Nevertheless I managed to catch some sessions when I’ve registered in the past. These have been both relevant and irreverent.

Somewhat fortuitously back in 2012 — in a this-is-meant-to-be-kinda-way — I watched NetSquared Vancouver co-organiser Elijah van der Giessen being interviewed in one of the conference intermissions.

Spurred by tales of learning, dress-ups and other mad-cap escapades, I set the wheels in motion to form a local Wellington #net2 network.

Skip ahead two years, my involvement in the NetSquared community is taking me to Washington DC.

The #14ntc conference (13-15 March) is secondary to the main reason I’ll be in town. Either side of the conference I’ll be workshopping, learning, chatting and plotting with fellow NetSquared ambassadors, other NetSquared co-organisers from across North America, and some of the TechSoup team.

After many conference calls, FB updates and online sessions, I’m really excited at the prospect of swapping notes with my fellow regional ambassadors Maria, Excel and Mel. We’ve lots to share about how tech/ web is being used by communities in West Africa, Central America, and Europe.

As well seeing the monumental sites in Washington DC, I’ll spend a few days in San Francisco on my way home. I’m particularly looking forward to chatting with the irrepressible Beth Kanter, on her home turf.

My trip is only possible because my wonderful partner Roz will tend to the home fires. I’m chuffed at sponsorship from @TechSoup, and support from my bosses at @goodresearch and @nzdrug.

If you want to see which of the 100- plus sessions I end up joining in, I’ll share a few pics and notes about what I do, see and hear. See my storify story or follow #SBinDC.

Sharing EYC unConference gems

Animated discussion about tech topics around table, at EYC unConferenceSpontaneous. Serendipity. These two words are still echoing in my mind from the wrap-up session of the Engage Your Community (EYC) unConference.

At our closing session last Saturday we asked all the co-learners to shout out words about the day. These ‘s’ words really did capture the spirit of out time together.

It may seem a terrifying prospect to start a learning event with a blank agenda. We didn’t know what would be covered. Who would talk. If people would jump in to learn together.

But jump in everyone did. There seemed barely a wasted minute. Discussion about using tech and the web for community was loud and continuous.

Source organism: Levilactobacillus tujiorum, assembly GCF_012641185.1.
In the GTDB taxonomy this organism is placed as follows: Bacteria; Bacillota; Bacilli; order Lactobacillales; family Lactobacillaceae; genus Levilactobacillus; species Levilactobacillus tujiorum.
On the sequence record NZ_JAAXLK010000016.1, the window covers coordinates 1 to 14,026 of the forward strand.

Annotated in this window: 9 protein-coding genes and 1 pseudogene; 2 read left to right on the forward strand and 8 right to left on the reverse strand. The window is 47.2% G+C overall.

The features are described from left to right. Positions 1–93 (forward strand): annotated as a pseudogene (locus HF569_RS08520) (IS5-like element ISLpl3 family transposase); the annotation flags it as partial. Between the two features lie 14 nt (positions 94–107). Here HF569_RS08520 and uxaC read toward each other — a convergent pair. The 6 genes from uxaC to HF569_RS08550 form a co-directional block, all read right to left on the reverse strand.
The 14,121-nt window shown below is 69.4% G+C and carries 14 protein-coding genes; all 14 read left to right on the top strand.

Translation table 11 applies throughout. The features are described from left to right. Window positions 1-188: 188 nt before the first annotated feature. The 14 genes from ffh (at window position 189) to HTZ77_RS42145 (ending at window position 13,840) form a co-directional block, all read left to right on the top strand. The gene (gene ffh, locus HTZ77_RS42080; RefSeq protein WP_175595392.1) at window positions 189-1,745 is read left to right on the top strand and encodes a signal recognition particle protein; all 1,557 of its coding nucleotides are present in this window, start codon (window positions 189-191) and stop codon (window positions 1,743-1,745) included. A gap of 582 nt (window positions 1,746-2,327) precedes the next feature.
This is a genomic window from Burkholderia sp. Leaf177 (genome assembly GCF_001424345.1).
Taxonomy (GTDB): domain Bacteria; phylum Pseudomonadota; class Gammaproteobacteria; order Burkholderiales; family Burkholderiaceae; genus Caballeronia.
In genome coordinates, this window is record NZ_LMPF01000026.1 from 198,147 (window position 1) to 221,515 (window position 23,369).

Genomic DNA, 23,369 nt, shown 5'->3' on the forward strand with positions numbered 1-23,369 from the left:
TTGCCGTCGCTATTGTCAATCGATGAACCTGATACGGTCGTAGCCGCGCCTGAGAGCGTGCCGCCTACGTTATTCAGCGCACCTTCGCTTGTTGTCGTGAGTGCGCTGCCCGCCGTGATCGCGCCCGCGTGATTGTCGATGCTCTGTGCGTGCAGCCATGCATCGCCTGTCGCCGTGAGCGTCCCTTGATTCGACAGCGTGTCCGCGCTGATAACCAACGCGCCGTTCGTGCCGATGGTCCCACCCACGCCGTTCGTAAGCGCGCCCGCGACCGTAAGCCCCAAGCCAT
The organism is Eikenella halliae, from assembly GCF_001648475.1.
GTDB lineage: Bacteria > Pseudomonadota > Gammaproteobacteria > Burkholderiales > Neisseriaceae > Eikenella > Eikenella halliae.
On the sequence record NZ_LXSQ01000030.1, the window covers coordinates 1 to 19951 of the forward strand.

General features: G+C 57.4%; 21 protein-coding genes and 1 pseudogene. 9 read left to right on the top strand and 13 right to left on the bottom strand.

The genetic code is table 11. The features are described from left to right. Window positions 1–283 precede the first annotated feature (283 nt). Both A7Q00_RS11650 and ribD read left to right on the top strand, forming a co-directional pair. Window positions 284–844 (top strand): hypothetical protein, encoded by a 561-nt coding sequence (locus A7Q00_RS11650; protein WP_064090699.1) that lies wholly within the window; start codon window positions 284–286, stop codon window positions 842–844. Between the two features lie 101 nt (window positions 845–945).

Included in the list of topics covered were Google tools, accessibility, basics of web design, responsive design in wordpress, Chalkle community learning and online collaboration. The full agenda is recorded on the front page of the EYC unConference wiki.

The final session was an experiment: we called it speed geeking. In a fast and furious session people learnt about wikis, blogging and URL shorteners.

The topics for this session were chosen through an impromptu voting exercise, and the ‘presenters’ volunteered to speak on the fly. The format had people moving every 10 minutes between the three topic tables.

Our motto for the day was that no burning question would go unanswered. We’ll have to await for the report on the evaluation forms people filled in to see if we achieved this.

As one of the co-organisers, I left happy. My litmus test of success was whether I enjoyed myself and learnt things, and seeing if people stayed until the end. I maybe biased, but I’d say all were achieved.

As for my own learning, I’ve already been following up on some links. These include to site monitoring services like site247x.com and WordPress emulator called Instant WorldPress, sadly Windows only.

Thanks are due to:

  • Andrena for her work coordinating everything
  • Our volunteers on the day – Keith, Eileen and Justine, all NetSquared Wellington stalwarts
  • Massey University for hosting us
  • Microsoft NZ and Wellington City Council for sponsorship support.

When we debrief about the event next week, our agenda includes the question of when to run another unConference. I’ll report back after we talk. If this is something that you’d like to help with, don’t hesitate to raise your hand.

EYC unconference, 22 February 2014EYC unconference, 22 February 2014EYC unconference, 22 February 2014EYC unconference, 22 February 2014EYC unconference, 22 February 2014EYC unconference, 22 February 2014
EYC unconference, 22 February 2014EYC unconference, 22 February 2014EYC unconference, 22 February 2014EYC unconference, 22 February 2014EYC unconference, 22 February 2014EYC unconference, 22 February 2014
EYC unconference, 22 February 2014EYC unconference, 22 February 2014EYC unconference, 22 February 2014EYC unconference, 22 February 2014EYC unconference, 22 February 2014EYC unconference, 22 February 2014
EYC unconference, 22 February 2014EYC unconference, 22 February 2014

We’d love to add more photos to this album – get in touch if you’d like some help sharing.

Is it okay to use the ‘F’ word in your organisation?

Hand written sketchnotes from the Placing Small Bets plenary session

Admit it: we all make mistakes. And try things that don’t work. There’s no shame in this, so the saying goes.